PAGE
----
Last Call for 6.15.21 — A prime-time read of what’s going down in Florida politics

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A digest of the day's politics and policy while the bartender refreshes your drink.

Last Call — A prime-time read of what’s going down in Florida politics.

First Shot

When you think of the state’s workforce, toddlers don’t usually come to mind. But that’s exactly how Miami Rep. Vance Aloupis thinks about Florida’s future.

“Investing in children today is going to bear fruit 15, 18, 20 years from now,” Aloupis said.

The Florida Chamber of Commerce’s Learners to Earners Workforce Solution Summit in Orlando capped the summit by discussing the impact early childhood education has on the state’s workforce.

“This isn’t about the workforce of today. It’s about the workforce of tomorrow,” Aloupis said.

Speaking during a segment called “Where Do We Go From Here? Policy That Aids Education,” Aloupis, chair of the House Early Learning and Elementary Education Subcommittee, said a bill he worked on this Session (HB 419) will be “transformational” for Florida’s families because it brings long-sought changes to early childhood education.

The bill, which DeSantis has already signed, sets new standards for voluntary pre-kindergarten students.

“We’ve always assessed VPK based on kindergarten readiness, which is a hugely deceptive data point and in no way takes into consideration what’s happening in the classroom,” Aloupis said.

The bill would establish a timeline for phasing in a new VPK accountability system based on performance metrics that include student outcomes, learning gains and observations of child-teacher interactions.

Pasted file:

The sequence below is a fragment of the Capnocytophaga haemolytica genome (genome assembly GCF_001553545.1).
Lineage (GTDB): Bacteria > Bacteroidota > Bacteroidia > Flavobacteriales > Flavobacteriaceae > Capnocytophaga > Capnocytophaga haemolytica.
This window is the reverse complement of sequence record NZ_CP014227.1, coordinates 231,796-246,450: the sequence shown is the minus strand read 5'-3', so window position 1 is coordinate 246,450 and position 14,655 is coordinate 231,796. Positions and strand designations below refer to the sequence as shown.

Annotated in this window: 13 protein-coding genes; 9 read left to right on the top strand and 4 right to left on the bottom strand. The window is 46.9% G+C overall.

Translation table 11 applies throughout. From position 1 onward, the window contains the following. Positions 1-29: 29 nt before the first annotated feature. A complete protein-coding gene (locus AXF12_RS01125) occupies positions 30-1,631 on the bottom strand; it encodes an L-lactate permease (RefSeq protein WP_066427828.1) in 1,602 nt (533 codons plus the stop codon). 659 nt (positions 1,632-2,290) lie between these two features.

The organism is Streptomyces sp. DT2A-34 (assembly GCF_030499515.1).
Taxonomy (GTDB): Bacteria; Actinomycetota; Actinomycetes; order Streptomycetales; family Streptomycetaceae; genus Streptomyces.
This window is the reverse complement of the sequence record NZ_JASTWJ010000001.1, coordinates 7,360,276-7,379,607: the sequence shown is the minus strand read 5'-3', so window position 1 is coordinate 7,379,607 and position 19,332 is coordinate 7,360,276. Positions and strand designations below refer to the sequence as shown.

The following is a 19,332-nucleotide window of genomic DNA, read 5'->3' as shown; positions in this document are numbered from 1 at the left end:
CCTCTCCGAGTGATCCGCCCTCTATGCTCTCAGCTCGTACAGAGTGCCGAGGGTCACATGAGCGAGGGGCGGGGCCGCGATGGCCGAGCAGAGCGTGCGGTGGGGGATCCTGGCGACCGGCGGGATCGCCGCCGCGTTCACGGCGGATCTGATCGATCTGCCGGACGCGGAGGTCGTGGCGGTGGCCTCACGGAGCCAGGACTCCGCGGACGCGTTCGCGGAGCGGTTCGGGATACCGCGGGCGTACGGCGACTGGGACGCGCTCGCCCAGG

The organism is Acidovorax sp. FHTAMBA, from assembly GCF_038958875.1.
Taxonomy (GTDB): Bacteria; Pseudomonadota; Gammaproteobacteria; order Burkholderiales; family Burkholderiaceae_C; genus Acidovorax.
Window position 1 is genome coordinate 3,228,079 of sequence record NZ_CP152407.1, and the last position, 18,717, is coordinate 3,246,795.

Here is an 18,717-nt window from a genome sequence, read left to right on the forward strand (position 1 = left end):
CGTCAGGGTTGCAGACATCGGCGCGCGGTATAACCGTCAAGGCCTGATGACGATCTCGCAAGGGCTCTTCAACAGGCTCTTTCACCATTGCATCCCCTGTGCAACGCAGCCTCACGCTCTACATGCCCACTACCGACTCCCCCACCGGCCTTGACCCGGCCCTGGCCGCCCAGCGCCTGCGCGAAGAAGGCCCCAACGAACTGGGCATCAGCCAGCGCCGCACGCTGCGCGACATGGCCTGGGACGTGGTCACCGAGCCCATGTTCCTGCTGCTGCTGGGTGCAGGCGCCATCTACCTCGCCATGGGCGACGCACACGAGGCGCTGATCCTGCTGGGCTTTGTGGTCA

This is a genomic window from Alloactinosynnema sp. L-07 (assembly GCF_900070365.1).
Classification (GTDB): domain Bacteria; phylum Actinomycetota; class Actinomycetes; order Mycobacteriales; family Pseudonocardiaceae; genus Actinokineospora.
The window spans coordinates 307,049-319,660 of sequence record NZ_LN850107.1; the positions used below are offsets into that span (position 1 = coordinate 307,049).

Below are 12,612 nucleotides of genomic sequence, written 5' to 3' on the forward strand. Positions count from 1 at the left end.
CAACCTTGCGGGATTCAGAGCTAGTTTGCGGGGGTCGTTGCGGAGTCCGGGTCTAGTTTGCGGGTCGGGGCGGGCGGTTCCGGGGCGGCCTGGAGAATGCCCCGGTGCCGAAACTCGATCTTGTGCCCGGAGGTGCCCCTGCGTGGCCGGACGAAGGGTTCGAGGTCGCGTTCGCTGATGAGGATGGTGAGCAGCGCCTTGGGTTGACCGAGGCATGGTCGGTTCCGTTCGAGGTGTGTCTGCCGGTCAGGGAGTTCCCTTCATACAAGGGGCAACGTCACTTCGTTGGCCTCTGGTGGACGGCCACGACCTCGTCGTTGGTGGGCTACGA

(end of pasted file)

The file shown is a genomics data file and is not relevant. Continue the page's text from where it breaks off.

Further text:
“This is what we’ve been fighting for for 10 years, but now it’s time to really get started,” Aloupis said.

Aloupis said the path forward will involve supporting the early childhood workforce through professional development and better pay.

“We pay them like they’re babysitters but they’re so, so much more,” Aloupis said.

The picture, painted by Aloupis, would seem to show that if the state connects the dots early on, they’ll be rewarded with a capable workforce later. 

Evening Reads

Amtrak is a top travel choice in the Northeast. With an ally in the White House, it wants trains in the rest of America.” via Luz Lazo, Ashlyn Still and Laris Karklis of The Washington Post

Not friends, few benefits: Joe Biden to take ‘calculated risk’ in Vladimir Putin summit” via Anita Kumar of POLITICO

Winners and losers of the work-from-home revolution” via Derek Thompson of The Atlantic

Some stolen U.S. military guns used in violent crimes” via Kristin M. Hall, James LaPorta, Justin Pritchard and Justin Myers of The Associated Press

The human cost of Amazon’s employment machine” via Alexander Villegas, Susan C. Beachy, Beth Flynn, Scott Reinhard and Rumsey Taylor of The New York Times

How prone are you to believing a conspiracy theory?” via Kaleigh Rogers and Jasmine Mithani of FiveThirtyEight

What if doctors are always watching, but never there?” via Neil Singh of Wired

What do face masks have to do with abortion rights? FL’s First District Court of Appeal explains” via Michael Moline of the Florida Phoenix

Judge grills CDC on Florida cruise restrictions in hearing over Gov. Ron DeSantis lawsuit” via Emily L. Mahoney and Taylor Dolven of the Tampa Bay Times

Palm Beach County complaints about anti-hunger group ignite bitter political fight” via Anthony Man of the South Florida Sun-Sentinel

Quote of the Day

“Probably everywhere I go, I get people who have all these ideas and people can say what they want, but we’ve got a lot to do here, so that is the focus that I have.” — Gov. Ron DeSantis, on speculation he will run for President in 2024.

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